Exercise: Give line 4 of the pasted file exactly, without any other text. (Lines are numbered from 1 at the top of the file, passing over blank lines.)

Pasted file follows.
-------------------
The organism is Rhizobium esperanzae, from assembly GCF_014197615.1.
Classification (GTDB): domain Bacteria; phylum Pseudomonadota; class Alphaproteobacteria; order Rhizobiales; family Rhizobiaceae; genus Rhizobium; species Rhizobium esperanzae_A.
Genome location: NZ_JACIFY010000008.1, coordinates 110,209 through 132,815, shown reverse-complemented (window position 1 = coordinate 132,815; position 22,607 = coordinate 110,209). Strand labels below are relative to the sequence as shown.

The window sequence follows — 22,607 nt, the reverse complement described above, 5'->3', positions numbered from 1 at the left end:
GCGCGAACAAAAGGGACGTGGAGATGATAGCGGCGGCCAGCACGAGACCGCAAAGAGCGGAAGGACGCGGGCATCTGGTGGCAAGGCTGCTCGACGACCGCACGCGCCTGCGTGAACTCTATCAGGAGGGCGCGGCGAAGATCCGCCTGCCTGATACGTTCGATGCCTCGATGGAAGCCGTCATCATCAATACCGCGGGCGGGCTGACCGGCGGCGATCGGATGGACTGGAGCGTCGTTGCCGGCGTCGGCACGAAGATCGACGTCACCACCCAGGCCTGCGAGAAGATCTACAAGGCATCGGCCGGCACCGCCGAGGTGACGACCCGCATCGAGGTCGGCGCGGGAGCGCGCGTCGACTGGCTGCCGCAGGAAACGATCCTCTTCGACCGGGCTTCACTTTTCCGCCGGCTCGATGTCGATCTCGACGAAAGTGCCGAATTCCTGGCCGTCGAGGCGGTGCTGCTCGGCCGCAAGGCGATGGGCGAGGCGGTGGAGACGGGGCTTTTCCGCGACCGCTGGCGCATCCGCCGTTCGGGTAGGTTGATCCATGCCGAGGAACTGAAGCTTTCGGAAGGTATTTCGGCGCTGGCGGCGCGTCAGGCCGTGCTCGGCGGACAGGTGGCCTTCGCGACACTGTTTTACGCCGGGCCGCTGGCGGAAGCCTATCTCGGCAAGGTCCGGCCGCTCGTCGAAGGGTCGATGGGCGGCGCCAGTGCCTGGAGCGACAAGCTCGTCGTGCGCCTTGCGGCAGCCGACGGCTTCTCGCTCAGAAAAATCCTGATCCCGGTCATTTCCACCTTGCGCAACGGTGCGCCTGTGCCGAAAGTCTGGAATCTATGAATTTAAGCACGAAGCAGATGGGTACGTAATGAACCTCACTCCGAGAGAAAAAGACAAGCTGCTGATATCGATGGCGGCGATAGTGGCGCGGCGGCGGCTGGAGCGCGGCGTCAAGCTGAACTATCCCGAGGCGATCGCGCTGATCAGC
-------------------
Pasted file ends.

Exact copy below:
The window sequence follows — 22,607 nt, the reverse complement described above, 5'->3', positions numbered from 1 at the left end: